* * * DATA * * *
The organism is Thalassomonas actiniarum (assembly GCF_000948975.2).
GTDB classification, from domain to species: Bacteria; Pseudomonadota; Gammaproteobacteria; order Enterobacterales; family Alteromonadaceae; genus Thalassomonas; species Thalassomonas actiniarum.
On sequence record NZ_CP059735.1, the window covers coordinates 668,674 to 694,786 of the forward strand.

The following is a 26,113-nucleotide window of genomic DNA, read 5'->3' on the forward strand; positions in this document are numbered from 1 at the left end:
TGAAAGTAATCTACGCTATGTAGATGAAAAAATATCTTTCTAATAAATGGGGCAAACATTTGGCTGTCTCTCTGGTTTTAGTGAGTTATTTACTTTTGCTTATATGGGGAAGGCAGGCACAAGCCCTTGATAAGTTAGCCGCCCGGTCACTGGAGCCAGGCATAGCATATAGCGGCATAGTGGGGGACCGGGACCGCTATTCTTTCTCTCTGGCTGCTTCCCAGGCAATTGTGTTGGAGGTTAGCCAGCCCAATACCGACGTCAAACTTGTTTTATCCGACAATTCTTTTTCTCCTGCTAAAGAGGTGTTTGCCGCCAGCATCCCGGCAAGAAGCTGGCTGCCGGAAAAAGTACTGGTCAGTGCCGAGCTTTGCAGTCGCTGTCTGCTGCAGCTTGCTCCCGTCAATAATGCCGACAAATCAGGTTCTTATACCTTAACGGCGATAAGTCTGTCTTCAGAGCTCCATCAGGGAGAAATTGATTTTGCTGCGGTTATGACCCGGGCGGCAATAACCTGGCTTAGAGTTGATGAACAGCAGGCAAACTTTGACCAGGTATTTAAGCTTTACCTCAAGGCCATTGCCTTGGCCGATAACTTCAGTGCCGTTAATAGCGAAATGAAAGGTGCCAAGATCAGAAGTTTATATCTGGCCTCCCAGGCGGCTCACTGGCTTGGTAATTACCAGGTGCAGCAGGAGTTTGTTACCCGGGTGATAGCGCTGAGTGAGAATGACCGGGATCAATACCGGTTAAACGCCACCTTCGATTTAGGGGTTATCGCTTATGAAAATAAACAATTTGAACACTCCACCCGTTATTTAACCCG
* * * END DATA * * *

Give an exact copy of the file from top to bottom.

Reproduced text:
The organism is Thalassomonas actiniarum (assembly GCF_000948975.2).
GTDB classification, from domain to species: Bacteria; Pseudomonadota; Gammaproteobacteria; order Enterobacterales; family Alteromonadaceae; genus Thalassomonas; species Thalassomonas actiniarum.
On sequence record NZ_CP059735.1, the window covers coordinates 668,674 to 694,786 of the forward strand.

The following is a 26,113-nucleotide window of genomic DNA, read 5'->3' on the forward strand; positions in this document are numbered from 1 at the left end:
TGAAAGTAATCTACGCTATGTAGATGAAAAAATATCTTTCTAATAAATGGGGCAAACATTTGGCTGTCTCTCTGGTTTTAGTGAGTTATTTACTTTTGCTTATATGGGGAAGGCAGGCACAAGCCCTTGATAAGTTAGCCGCCCGGTCACTGGAGCCAGGCATAGCATATAGCGGCATAGTGGGGGACCGGGACCGCTATTCTTTCTCTCTGGCTGCTTCCCAGGCAATTGTGTTGGAGGTTAGCCAGCCCAATACCGACGTCAAACTTGTTTTATCCGACAATTCTTTTTCTCCTGCTAAAGAGGTGTTTGCCGCCAGCATCCCGGCAAGAAGCTGGCTGCCGGAAAAAGTACTGGTCAGTGCCGAGCTTTGCAGTCGCTGTCTGCTGCAGCTTGCTCCCGTCAATAATGCCGACAAATCAGGTTCTTATACCTTAACGGCGATAAGTCTGTCTTCAGAGCTCCATCAGGGAGAAATTGATTTTGCTGCGGTTATGACCCGGGCGGCAATAACCTGGCTTAGAGTTGATGAACAGCAGGCAAACTTTGACCAGGTATTTAAGCTTTACCTCAAGGCCATTGCCTTGGCCGATAACTTCAGTGCCGTTAATAGCGAAATGAAAGGTGCCAAGATCAGAAGTTTATATCTGGCCTCCCAGGCGGCTCACTGGCTTGGTAATTACCAGGTGCAGCAGGAGTTTGTTACCCGGGTGATAGCGCTGAGTGAGAATGACCGGGATCAATACCGGTTAAACGCCACCTTCGATTTAGGGGTTATCGCTTATGAAAATAAACAATTTGAACACTCCACCCGTTATTTAACCCG